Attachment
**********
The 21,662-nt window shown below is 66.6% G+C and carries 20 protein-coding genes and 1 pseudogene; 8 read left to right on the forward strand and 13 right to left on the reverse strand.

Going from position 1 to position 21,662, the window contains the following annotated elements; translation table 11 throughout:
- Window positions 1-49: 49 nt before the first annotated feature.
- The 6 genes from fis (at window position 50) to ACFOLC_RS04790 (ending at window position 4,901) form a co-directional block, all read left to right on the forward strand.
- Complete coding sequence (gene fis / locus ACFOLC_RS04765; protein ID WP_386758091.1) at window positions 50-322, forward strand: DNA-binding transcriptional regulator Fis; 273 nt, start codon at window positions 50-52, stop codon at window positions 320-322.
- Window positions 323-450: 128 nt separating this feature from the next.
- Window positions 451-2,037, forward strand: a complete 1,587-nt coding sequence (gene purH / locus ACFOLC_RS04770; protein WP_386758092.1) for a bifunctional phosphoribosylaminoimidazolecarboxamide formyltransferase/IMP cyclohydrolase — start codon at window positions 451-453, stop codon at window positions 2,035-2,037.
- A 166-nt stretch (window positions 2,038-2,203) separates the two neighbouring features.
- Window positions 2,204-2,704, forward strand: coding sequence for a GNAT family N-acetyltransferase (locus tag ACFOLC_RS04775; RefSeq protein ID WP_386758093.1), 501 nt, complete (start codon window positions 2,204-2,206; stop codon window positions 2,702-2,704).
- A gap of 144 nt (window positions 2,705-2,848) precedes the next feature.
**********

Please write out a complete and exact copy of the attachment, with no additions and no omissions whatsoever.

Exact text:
The 21,662-nt window shown below is 66.6% G+C and carries 20 protein-coding genes and 1 pseudogene; 8 read left to right on the forward strand and 13 right to left on the reverse strand.

Going from position 1 to position 21,662, the window contains the following annotated elements; translation table 11 throughout:
- Window positions 1-49: 49 nt before the first annotated feature.
- The 6 genes from fis (at window position 50) to ACFOLC_RS04790 (ending at window position 4,901) form a co-directional block, all read left to right on the forward strand.
- Complete coding sequence (gene fis / locus ACFOLC_RS04765; protein ID WP_386758091.1) at window positions 50-322, forward strand: DNA-binding transcriptional regulator Fis; 273 nt, start codon at window positions 50-52, stop codon at window positions 320-322.
- Window positions 323-450: 128 nt separating this feature from the next.
- Window positions 451-2,037, forward strand: a complete 1,587-nt coding sequence (gene purH / locus ACFOLC_RS04770; protein WP_386758092.1) for a bifunctional phosphoribosylaminoimidazolecarboxamide formyltransferase/IMP cyclohydrolase — start codon at window positions 451-453, stop codon at window positions 2,035-2,037.
- A 166-nt stretch (window positions 2,038-2,203) separates the two neighbouring features.
- Window positions 2,204-2,704, forward strand: coding sequence for a GNAT family N-acetyltransferase (locus tag ACFOLC_RS04775; RefSeq protein ID WP_386758093.1), 501 nt, complete (start codon window positions 2,204-2,206; stop codon window positions 2,702-2,704).
- A gap of 144 nt (window positions 2,705-2,848) precedes the next feature.